Professor Georg Duesberg said, “We showed experimentally that simply the addition of graphene led to a clear increase in the sensor signal. This type of sensing platform offers a large variety for medical diagnostics since it can be adapted to almost any type of disease markers.”

Dr. Holzinger, UJF Grenoble, said, “In addition, because of the sensitivity, apart from faster results, it could more easily detect smaller amounts of biomarkers, thus providing earlier diagnosis and prognosis of conditions such as cancer. This also means that a smaller sample is required from the patient for detection e.g. a pin-prick drop of blood, compared to a vial or injection. Our discovery is also applicable for other types of infectious diseases such as malaria and TB.”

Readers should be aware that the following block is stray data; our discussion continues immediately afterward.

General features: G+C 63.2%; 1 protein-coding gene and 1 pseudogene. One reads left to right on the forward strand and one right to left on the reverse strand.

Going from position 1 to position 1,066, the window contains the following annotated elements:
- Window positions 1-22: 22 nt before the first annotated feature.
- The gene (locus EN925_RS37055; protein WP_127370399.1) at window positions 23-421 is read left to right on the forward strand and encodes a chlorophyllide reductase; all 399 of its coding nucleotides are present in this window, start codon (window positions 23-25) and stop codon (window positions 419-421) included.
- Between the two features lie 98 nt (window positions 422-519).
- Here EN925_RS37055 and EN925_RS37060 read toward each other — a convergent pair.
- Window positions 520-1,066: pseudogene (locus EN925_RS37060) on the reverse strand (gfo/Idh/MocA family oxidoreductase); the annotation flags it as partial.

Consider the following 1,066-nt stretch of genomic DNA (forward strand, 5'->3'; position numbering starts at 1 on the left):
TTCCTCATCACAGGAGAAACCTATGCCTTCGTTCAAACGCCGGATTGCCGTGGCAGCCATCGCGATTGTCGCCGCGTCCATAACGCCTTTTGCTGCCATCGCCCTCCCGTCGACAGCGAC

This original setup of SPR biosensors reaches clearly higher sensitivities than the standard enzyme-linked immunosorbent assay (ELISA) and has the potential for being a real alternative. The need for label free-bio-sensors is enormous.
The graphene grown in Professor Duesberg’s lab has been shown to be more suited to the sensor development than other forms of graphene used previously. The graphene growth technique is known as chemical vapour deposition (CVD) and it creates large areas of single layer graphene with few defects. The lack of defects and homogeneity of the graphene surface is what aids the amplification of the sensor signal.

Professor Duesberg is a member of Europe’s Graphene Flagship, which lays out a science and technology road map, targeting research areas designed to take graphene and related 2D materials from academic laboratories into society. With 142 partners in 23 countries, the Graphene Flagship was established following a call from the European Commission to address big science and technology challenges of the day through long-term, multidisciplinary R&D efforts.

* The full paper can be viewed at http://pubs.acs.org/doi/abs/10.1021/ja511512m